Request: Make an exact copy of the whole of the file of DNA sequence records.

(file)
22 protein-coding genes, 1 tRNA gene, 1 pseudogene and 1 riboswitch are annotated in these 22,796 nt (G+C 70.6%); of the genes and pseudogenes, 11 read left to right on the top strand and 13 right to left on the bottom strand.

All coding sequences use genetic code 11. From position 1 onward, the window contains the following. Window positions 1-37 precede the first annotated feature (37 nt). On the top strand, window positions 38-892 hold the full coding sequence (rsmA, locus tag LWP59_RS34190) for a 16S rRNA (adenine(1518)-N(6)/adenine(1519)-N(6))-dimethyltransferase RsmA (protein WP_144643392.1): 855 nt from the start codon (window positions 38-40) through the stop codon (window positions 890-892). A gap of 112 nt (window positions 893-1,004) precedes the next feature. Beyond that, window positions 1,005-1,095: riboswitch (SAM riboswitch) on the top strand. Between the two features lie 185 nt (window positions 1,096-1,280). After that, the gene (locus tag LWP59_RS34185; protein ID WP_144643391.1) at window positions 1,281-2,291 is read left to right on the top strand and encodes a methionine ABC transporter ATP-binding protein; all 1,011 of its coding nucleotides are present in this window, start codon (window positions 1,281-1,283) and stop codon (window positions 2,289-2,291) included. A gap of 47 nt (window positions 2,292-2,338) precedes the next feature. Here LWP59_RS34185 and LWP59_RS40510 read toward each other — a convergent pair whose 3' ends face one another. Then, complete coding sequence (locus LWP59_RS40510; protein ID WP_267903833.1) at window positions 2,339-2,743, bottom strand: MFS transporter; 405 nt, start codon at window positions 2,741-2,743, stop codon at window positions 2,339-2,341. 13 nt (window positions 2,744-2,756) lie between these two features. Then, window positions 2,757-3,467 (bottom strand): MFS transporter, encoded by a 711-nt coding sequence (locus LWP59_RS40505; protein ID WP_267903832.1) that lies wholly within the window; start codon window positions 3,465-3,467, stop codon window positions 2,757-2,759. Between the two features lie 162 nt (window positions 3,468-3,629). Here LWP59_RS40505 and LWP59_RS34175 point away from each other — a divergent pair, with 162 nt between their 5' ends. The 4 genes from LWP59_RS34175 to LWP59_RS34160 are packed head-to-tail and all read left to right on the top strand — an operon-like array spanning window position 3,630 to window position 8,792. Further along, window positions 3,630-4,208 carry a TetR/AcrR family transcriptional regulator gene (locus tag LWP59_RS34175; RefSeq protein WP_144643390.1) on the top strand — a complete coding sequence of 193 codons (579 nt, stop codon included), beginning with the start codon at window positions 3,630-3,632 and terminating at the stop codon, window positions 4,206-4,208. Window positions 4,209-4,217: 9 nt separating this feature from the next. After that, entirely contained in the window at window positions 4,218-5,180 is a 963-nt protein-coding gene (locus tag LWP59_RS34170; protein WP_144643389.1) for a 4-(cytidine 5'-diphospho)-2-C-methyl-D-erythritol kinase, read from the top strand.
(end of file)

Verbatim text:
22 protein-coding genes, 1 tRNA gene, 1 pseudogene and 1 riboswitch are annotated in these 22,796 nt (G+C 70.6%); of the genes and pseudogenes, 11 read left to right on the top strand and 13 right to left on the bottom strand.

All coding sequences use genetic code 11. From position 1 onward, the window contains the following. Window positions 1-37 precede the first annotated feature (37 nt). On the top strand, window positions 38-892 hold the full coding sequence (rsmA, locus tag LWP59_RS34190) for a 16S rRNA (adenine(1518)-N(6)/adenine(1519)-N(6))-dimethyltransferase RsmA (protein WP_144643392.1): 855 nt from the start codon (window positions 38-40) through the stop codon (window positions 890-892). A gap of 112 nt (window positions 893-1,004) precedes the next feature. Beyond that, window positions 1,005-1,095: riboswitch (SAM riboswitch) on the top strand. Between the two features lie 185 nt (window positions 1,096-1,280). After that, the gene (locus tag LWP59_RS34185; protein ID WP_144643391.1) at window positions 1,281-2,291 is read left to right on the top strand and encodes a methionine ABC transporter ATP-binding protein; all 1,011 of its coding nucleotides are present in this window, start codon (window positions 1,281-1,283) and stop codon (window positions 2,289-2,291) included. A gap of 47 nt (window positions 2,292-2,338) precedes the next feature. Here LWP59_RS34185 and LWP59_RS40510 read toward each other — a convergent pair whose 3' ends face one another. Then, complete coding sequence (locus LWP59_RS40510; protein ID WP_267903833.1) at window positions 2,339-2,743, bottom strand: MFS transporter; 405 nt, start codon at window positions 2,741-2,743, stop codon at window positions 2,339-2,341. 13 nt (window positions 2,744-2,756) lie between these two features. Then, window positions 2,757-3,467 (bottom strand): MFS transporter, encoded by a 711-nt coding sequence (locus LWP59_RS40505; protein ID WP_267903832.1) that lies wholly within the window; start codon window positions 3,465-3,467, stop codon window positions 2,757-2,759. Between the two features lie 162 nt (window positions 3,468-3,629). Here LWP59_RS40505 and LWP59_RS34175 point away from each other — a divergent pair, with 162 nt between their 5' ends. The 4 genes from LWP59_RS34175 to LWP59_RS34160 are packed head-to-tail and all read left to right on the top strand — an operon-like array spanning window position 3,630 to window position 8,792. Further along, window positions 3,630-4,208 carry a TetR/AcrR family transcriptional regulator gene (locus tag LWP59_RS34175; RefSeq protein WP_144643390.1) on the top strand — a complete coding sequence of 193 codons (579 nt, stop codon included), beginning with the start codon at window positions 3,630-3,632 and terminating at the stop codon, window positions 4,206-4,208. Window positions 4,209-4,217: 9 nt separating this feature from the next. After that, entirely contained in the window at window positions 4,218-5,180 is a 963-nt protein-coding gene (locus tag LWP59_RS34170; protein WP_144643389.1) for a 4-(cytidine 5'-diphospho)-2-C-methyl-D-erythritol kinase, read from the top strand.